Odetta Holmes’s mother wanted her to sing like the great American opera singer Marian Anderson. Odetta was born in Alabama in 1930, 33 years after the birth of Anderson. She was also a contralto, comfortable at a young age with the solitude of arias and the cooperation of cantatas. To sing in the fêted style of Anderson, Odetta learned, was more than a program of achieving vocal purity. That grandeur she could reach — but she could not change the logistics of the time, like the racist ethics that prompted the Daughters of the Revolution to block her from singing at Washington, D.C.’s Constitution Hall in 1939. “Look at Marian Anderson, my hero,” Odetta said in a 2006 interview with The Philadelphia Inquirer, when asked about her pivot. “It wasn’t until she was almost retired before they invited her to sing at the Met. I had taken the clues.”
Odetta took to folksinging and guitar in the late ’40s and performed until her death in 2008. In the beginning of her career, she sang on small stages in San Francisco that welcomed her whole body, not just her voice. She dropped her surname professionally, plainly calling herself Odetta. The singularity of her stage identity matched the intrinsic quality of her voice: expressive and strong, handling blues, classical, opera, and folk tones with subtle dexterity. A civil rights pioneer, Odetta sung the wretchedness and glory of patriotism by transfiguring the long archive of our essential folk songs. Out of the comely anonymity of spiritual torch songs like “Deep River,” Odetta found prestige. She inspired many contemporaneous singers, including Joan Baez, Sweet Honey in the Rock, and, of course, Bob Dylan.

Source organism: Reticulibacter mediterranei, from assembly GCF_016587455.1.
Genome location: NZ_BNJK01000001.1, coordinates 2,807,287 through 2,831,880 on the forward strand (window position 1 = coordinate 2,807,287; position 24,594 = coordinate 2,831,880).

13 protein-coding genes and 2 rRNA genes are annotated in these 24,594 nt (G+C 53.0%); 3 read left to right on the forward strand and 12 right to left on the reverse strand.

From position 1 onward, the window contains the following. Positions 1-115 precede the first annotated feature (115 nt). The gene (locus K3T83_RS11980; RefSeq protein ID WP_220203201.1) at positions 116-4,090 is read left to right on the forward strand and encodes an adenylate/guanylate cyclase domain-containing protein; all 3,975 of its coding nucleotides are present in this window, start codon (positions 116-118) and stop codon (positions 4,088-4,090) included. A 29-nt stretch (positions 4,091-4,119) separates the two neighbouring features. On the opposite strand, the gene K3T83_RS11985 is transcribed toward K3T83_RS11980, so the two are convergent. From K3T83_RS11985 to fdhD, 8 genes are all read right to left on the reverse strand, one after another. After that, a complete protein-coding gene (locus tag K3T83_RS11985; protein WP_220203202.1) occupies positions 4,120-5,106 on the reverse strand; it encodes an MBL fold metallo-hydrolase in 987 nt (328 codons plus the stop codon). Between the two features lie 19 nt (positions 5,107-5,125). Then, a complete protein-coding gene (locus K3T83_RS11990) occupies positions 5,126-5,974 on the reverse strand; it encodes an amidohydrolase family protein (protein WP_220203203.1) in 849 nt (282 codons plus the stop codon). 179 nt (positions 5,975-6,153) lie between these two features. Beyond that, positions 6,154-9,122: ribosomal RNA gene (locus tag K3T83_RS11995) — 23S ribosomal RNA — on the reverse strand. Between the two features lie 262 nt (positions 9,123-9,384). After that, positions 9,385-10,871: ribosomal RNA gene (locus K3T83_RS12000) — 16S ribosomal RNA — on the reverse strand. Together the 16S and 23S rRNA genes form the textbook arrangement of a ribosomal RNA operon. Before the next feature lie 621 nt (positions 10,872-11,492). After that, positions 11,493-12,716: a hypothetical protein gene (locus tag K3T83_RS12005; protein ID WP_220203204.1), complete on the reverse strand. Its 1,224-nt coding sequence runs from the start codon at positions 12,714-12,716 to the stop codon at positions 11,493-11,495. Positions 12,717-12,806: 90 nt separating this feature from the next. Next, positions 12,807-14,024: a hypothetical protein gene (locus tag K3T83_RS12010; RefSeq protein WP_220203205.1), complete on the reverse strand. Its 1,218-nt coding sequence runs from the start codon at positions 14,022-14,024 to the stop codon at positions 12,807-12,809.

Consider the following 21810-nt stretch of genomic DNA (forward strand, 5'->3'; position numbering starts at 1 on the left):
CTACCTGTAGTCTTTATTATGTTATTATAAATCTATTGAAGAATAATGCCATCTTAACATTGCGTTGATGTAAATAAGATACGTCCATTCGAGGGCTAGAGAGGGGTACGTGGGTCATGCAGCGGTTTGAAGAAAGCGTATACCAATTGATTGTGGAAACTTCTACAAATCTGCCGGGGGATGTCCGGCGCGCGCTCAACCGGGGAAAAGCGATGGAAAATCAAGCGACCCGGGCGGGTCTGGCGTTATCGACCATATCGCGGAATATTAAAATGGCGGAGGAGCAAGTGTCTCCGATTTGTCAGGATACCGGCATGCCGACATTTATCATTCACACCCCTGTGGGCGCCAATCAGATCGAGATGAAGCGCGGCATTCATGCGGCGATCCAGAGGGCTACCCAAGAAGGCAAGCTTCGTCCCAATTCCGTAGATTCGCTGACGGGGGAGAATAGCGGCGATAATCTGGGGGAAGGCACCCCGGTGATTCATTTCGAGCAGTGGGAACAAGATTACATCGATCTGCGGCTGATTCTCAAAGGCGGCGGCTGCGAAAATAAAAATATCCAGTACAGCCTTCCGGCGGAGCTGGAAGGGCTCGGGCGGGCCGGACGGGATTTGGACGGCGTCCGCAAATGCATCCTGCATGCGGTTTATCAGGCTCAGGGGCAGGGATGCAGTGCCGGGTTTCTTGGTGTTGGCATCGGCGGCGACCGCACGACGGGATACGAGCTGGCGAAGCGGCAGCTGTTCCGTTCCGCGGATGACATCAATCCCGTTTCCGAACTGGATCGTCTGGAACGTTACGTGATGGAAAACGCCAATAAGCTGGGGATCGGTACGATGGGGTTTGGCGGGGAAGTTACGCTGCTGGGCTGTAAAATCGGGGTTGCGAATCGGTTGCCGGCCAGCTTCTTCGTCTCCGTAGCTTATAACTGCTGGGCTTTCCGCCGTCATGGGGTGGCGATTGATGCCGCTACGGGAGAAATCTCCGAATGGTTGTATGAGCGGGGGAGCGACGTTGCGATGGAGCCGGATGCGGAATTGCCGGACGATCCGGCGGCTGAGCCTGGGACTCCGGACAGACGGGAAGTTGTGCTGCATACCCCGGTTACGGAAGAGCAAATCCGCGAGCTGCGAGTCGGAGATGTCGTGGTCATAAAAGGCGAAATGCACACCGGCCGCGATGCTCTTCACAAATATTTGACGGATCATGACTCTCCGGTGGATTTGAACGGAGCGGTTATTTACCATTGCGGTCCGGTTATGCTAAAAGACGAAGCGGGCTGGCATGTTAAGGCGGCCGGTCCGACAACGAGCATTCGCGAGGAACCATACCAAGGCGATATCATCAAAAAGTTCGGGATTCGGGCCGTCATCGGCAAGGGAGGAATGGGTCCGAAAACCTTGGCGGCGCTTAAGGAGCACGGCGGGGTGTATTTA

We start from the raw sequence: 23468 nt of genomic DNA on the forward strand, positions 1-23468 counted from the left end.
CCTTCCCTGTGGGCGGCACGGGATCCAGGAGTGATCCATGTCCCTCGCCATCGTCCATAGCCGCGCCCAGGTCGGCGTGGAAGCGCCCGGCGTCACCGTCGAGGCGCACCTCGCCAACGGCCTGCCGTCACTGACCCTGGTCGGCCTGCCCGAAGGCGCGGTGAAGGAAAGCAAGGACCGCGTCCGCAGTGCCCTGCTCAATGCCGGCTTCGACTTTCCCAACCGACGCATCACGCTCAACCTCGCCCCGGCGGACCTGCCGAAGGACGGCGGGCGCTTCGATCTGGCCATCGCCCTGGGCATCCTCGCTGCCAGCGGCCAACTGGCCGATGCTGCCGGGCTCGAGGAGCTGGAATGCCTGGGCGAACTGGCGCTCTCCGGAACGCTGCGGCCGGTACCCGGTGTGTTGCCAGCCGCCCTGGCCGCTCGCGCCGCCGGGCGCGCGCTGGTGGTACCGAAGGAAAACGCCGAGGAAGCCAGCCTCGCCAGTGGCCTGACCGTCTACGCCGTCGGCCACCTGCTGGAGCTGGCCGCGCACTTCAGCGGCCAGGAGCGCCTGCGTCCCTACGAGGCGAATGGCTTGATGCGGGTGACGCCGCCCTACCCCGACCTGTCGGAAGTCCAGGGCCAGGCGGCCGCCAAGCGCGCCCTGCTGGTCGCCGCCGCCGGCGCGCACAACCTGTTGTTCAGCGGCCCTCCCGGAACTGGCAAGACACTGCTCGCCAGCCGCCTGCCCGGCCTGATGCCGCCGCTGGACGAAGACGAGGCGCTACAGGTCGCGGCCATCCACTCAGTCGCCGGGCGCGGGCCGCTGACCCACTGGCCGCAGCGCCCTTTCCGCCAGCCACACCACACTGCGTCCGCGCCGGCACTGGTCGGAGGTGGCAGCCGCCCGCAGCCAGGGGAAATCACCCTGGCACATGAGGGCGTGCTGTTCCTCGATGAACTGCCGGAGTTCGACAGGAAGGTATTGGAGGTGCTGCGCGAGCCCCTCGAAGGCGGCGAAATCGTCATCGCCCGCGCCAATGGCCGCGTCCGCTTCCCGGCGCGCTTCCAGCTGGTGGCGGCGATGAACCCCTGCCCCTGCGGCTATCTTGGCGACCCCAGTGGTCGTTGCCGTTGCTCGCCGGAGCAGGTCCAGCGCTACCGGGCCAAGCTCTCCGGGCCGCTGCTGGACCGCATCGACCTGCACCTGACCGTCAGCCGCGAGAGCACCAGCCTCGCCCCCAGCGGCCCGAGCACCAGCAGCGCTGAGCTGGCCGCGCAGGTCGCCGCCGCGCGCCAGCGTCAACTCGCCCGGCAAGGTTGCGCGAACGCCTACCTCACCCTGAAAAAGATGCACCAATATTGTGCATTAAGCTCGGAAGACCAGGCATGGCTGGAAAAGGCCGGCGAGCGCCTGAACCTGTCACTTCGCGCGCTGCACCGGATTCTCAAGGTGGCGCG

I like to think of Odetta Sings Dylan, released in 1965, as an exchange between the two. The populist folk revivalism that took place in the ’50s and ’60s had artists communicating with each other, forming alliances that were as fraught and as intense as the state of America they lived in. On this album, the mutual tribute enhances both. Dylan’s songs are so often covered, so seldom transformed. Singing Dylan, Odetta sounded just like herself. She warms up his original pacifist sting on “Masters of War” and imbues “Blowin’ in the Wind” with true pomp. Odetta Sings Dylan consoles and riles, a sound we should all hear after this week, this month, this year. For all the hand-wringing over the supposed inviolability of literature sparked by Dylan’s Nobel Prize, the occasion might be better spent revisiting the words themselves. Interpreted by Odetta, “The line it is drawn / The curse it is cast” is a constant prophecy.